• Explain the different husbandry operations carried out during each of the different stages of pig breeding, including:
    • Weaning to service
    • Early pregnancy
    • Mid pregnancy
    • Late pregnancy
    • Lactation
  • List the minimum facilities, including equipment and buildings necessary for growing healthy pigs.
  • Recommend three items of machinery which can be used to automate a piggery operation, including details of:
    • the supplier
    • cost
    • technical specifications
  • Explain the housing requirements of pigs in a commercial production enterprise, in the learner's locality.
  • Compare housing requirements for boars with those for sows, in a piggery visited by the learner.
  • Develop maintenance guidelines for pig shelters, including large and small sheds.
  • Prepare a sketch design of an area for farming pigs, showing the location of major facilities.
  • Assess the disposal system(s) being used for effluent at a specified piggery.
  • Explain the concept of reed bed treatment of effluent, for a piggery.
  • List pests and diseases that commonly affect pigs.
  • Develop a checklist of general signs which indicate ill health in pigs.
  • Describe three significant pests or diseases of pigs, including their symptoms and effect.
  • Explain a treatment for each of three different common pests or diseases in pigs.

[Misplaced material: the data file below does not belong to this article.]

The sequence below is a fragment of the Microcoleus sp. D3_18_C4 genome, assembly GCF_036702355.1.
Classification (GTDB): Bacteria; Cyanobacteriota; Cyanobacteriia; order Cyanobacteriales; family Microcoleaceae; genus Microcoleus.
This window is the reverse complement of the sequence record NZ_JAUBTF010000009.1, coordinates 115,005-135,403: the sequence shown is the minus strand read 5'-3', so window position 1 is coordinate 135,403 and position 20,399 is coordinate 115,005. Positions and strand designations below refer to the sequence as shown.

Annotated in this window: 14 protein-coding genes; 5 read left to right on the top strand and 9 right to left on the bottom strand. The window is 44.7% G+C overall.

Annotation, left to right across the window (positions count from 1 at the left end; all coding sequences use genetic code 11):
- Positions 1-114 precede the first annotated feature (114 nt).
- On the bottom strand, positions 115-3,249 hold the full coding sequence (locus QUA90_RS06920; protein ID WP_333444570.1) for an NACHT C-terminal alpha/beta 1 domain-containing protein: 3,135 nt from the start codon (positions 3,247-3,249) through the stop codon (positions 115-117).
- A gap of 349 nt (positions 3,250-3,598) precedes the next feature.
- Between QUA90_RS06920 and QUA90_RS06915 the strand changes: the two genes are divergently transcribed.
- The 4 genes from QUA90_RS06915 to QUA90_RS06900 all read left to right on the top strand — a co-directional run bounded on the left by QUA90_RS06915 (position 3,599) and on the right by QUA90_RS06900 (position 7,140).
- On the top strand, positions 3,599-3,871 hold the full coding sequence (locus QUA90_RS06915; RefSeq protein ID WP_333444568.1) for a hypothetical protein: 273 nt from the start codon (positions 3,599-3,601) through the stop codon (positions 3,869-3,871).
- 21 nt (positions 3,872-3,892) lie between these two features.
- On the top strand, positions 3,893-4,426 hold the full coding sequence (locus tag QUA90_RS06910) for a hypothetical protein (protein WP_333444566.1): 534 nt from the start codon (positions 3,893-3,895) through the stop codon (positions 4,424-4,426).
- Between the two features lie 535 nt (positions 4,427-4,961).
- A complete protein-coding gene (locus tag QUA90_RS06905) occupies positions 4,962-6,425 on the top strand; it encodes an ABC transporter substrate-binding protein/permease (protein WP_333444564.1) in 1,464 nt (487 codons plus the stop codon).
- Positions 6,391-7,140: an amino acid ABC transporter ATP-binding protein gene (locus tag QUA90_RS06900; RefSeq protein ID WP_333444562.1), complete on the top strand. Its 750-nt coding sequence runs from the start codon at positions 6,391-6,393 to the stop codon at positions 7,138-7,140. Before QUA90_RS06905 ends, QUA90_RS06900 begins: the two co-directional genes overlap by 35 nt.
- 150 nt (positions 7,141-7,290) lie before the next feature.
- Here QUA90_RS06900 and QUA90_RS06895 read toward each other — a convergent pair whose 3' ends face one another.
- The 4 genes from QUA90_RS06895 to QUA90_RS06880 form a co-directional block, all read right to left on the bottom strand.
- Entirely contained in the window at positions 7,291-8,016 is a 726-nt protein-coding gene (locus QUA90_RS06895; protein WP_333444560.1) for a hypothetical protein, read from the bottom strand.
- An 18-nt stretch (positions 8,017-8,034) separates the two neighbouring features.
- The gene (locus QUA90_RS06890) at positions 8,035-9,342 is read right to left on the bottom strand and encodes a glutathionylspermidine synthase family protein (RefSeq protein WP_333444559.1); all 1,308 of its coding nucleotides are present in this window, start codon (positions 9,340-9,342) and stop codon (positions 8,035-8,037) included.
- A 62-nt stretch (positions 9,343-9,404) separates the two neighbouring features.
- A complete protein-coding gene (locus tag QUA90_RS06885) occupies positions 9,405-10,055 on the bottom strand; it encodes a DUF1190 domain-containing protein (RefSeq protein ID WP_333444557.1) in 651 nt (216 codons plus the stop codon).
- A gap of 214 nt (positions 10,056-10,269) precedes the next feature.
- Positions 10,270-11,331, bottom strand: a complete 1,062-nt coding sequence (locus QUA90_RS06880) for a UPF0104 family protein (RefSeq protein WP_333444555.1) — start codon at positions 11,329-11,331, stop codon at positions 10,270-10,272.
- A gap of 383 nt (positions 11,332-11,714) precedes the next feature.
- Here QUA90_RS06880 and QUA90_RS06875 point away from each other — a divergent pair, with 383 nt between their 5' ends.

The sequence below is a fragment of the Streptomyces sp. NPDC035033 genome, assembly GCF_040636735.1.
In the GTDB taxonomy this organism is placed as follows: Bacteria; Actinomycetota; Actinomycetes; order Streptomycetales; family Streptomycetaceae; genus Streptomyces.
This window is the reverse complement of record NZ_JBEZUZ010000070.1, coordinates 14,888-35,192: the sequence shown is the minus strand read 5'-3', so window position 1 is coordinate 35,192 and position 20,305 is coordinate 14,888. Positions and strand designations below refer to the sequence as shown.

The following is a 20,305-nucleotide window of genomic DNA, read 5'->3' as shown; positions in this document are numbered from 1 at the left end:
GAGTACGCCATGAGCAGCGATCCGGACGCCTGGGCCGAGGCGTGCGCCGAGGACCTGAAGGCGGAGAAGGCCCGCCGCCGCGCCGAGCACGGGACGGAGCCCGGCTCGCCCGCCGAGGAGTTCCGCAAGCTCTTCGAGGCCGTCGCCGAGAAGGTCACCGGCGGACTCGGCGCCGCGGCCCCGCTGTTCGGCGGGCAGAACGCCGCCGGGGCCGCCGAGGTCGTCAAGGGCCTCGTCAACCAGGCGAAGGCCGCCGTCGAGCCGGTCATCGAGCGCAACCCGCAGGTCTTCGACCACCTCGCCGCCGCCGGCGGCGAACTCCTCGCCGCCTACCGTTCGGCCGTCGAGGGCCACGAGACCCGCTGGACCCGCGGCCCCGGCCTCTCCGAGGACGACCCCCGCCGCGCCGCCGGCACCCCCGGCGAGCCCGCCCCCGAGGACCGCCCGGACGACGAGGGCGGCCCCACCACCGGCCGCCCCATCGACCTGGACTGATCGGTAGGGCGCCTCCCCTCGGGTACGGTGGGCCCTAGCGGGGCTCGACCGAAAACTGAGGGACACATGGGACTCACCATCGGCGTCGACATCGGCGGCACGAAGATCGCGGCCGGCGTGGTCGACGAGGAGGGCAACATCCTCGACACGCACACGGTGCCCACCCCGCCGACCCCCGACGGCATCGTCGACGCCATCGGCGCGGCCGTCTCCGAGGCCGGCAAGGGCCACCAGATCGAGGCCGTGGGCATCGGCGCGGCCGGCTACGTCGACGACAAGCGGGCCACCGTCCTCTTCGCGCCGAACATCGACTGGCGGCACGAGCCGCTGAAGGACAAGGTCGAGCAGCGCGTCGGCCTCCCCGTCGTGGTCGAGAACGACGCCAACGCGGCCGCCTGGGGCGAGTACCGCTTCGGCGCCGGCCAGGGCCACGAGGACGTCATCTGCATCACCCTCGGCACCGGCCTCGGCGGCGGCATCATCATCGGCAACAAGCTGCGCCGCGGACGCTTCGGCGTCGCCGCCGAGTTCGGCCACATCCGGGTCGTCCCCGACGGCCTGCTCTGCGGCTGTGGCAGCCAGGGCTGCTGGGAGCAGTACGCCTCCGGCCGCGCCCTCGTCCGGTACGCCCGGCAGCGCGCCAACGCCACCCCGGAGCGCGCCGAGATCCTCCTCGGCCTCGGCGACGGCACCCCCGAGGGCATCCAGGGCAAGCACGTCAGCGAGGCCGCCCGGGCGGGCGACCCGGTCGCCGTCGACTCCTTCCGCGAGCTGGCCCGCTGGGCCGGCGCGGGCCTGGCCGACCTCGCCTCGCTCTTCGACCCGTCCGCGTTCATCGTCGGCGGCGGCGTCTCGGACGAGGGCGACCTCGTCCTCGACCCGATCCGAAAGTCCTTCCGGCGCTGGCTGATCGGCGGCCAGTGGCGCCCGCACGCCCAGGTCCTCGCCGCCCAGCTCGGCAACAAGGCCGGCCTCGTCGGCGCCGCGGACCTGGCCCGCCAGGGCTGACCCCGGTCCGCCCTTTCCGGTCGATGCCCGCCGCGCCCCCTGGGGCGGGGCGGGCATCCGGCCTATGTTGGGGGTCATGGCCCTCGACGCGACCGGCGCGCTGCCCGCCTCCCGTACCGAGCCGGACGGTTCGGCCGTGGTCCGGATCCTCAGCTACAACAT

• Determine the health status of a unit of pigs at a piggery, using a checklist you develop.
  • Report on the significance of health services for pigs, including veterinary and quarantine services, as used on a piggery visited by the learner
  • Explain a vaccination program, including what it is, how it is performed and it's expected benefits, that is used at a specific piggery.
  • Explain the function of the different parts of a pigs digestive system, including the:
    • oesophagus
    • stomach
    • duodenum
    • intestines
    • colon
    • anus
  • List various food sources for different food nutrients for pigs, including:
    • Carbohydrates
    • Proteins
    • Minerals
    • Vitamins
  • Analyse the ingredients in a pig diet, being used at a commercial piggery.
    • Describe food ration requirements for a specific pig, with reference to:
    • Carbohydrates
    • Proteins
    • Minerals
    • Vitamins
  • Prepare a sample of pig feed suitable for either a boar, a weaner, or a porker.
  • Explain the differences in feeding pigs under different circumstances, including:
    • young pigs
    • growing pigs
    • gestating sows
    • lactating sows
    • replacement gilts